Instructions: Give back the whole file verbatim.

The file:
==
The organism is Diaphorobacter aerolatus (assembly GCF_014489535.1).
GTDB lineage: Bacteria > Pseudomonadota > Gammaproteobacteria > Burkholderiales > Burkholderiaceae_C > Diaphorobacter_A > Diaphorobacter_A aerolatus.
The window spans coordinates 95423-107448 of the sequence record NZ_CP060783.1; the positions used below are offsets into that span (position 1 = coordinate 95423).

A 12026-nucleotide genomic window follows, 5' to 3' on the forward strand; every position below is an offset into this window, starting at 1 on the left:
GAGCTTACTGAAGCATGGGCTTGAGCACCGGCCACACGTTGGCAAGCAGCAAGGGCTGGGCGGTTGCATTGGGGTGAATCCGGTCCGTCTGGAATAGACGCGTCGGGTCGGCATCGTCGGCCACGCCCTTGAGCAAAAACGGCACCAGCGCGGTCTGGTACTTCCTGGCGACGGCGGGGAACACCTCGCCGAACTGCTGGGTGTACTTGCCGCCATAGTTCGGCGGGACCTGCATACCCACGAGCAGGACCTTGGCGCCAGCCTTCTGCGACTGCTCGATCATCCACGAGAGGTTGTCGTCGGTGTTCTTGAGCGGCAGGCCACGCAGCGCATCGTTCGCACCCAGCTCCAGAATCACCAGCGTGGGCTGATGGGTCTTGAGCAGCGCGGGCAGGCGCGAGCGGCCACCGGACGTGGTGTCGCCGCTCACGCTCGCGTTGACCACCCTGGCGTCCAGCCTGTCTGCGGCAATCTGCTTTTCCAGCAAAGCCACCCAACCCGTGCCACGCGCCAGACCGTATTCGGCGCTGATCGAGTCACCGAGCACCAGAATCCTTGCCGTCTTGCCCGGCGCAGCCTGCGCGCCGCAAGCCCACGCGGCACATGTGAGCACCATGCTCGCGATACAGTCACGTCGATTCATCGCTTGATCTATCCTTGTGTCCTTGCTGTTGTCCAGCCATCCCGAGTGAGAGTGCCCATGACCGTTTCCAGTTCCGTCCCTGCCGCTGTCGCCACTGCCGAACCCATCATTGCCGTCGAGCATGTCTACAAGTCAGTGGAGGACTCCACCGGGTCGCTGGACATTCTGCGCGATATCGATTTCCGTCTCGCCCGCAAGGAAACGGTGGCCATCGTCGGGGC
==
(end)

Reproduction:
The organism is Diaphorobacter aerolatus (assembly GCF_014489535.1).
GTDB lineage: Bacteria > Pseudomonadota > Gammaproteobacteria > Burkholderiales > Burkholderiaceae_C > Diaphorobacter_A > Diaphorobacter_A aerolatus.
The window spans coordinates 95423-107448 of the sequence record NZ_CP060783.1; the positions used below are offsets into that span (position 1 = coordinate 95423).

A 12026-nucleotide genomic window follows, 5' to 3' on the forward strand; every position below is an offset into this window, starting at 1 on the left:
GAGCTTACTGAAGCATGGGCTTGAGCACCGGCCACACGTTGGCAAGCAGCAAGGGCTGGGCGGTTGCATTGGGGTGAATCCGGTCCGTCTGGAATAGACGCGTCGGGTCGGCATCGTCGGCCACGCCCTTGAGCAAAAACGGCACCAGCGCGGTCTGGTACTTCCTGGCGACGGCGGGGAACACCTCGCCGAACTGCTGGGTGTACTTGCCGCCATAGTTCGGCGGGACCTGCATACCCACGAGCAGGACCTTGGCGCCAGCCTTCTGCGACTGCTCGATCATCCACGAGAGGTTGTCGTCGGTGTTCTTGAGCGGCAGGCCACGCAGCGCATCGTTCGCACCCAGCTCCAGAATCACCAGCGTGGGCTGATGGGTCTTGAGCAGCGCGGGCAGGCGCGAGCGGCCACCGGACGTGGTGTCGCCGCTCACGCTCGCGTTGACCACCCTGGCGTCCAGCCTGTCTGCGGCAATCTGCTTTTCCAGCAAAGCCACCCAACCCGTGCCACGCGCCAGACCGTATTCGGCGCTGATCGAGTCACCGAGCACCAGAATCCTTGCCGTCTTGCCCGGCGCAGCCTGCGCGCCGCAAGCCCACGCGGCACATGTGAGCACCATGCTCGCGATACAGTCACGTCGATTCATCGCTTGATCTATCCTTGTGTCCTTGCTGTTGTCCAGCCATCCCGAGTGAGAGTGCCCATGACCGTTTCCAGTTCCGTCCCTGCCGCTGTCGCCACTGCCGAACCCATCATTGCCGTCGAGCATGTCTACAAGTCAGTGGAGGACTCCACCGGGTCGCTGGACATTCTGCGCGATATCGATTTCCGTCTCGCCCGCAAGGAAACGGTGGCCATCGTCGGGGC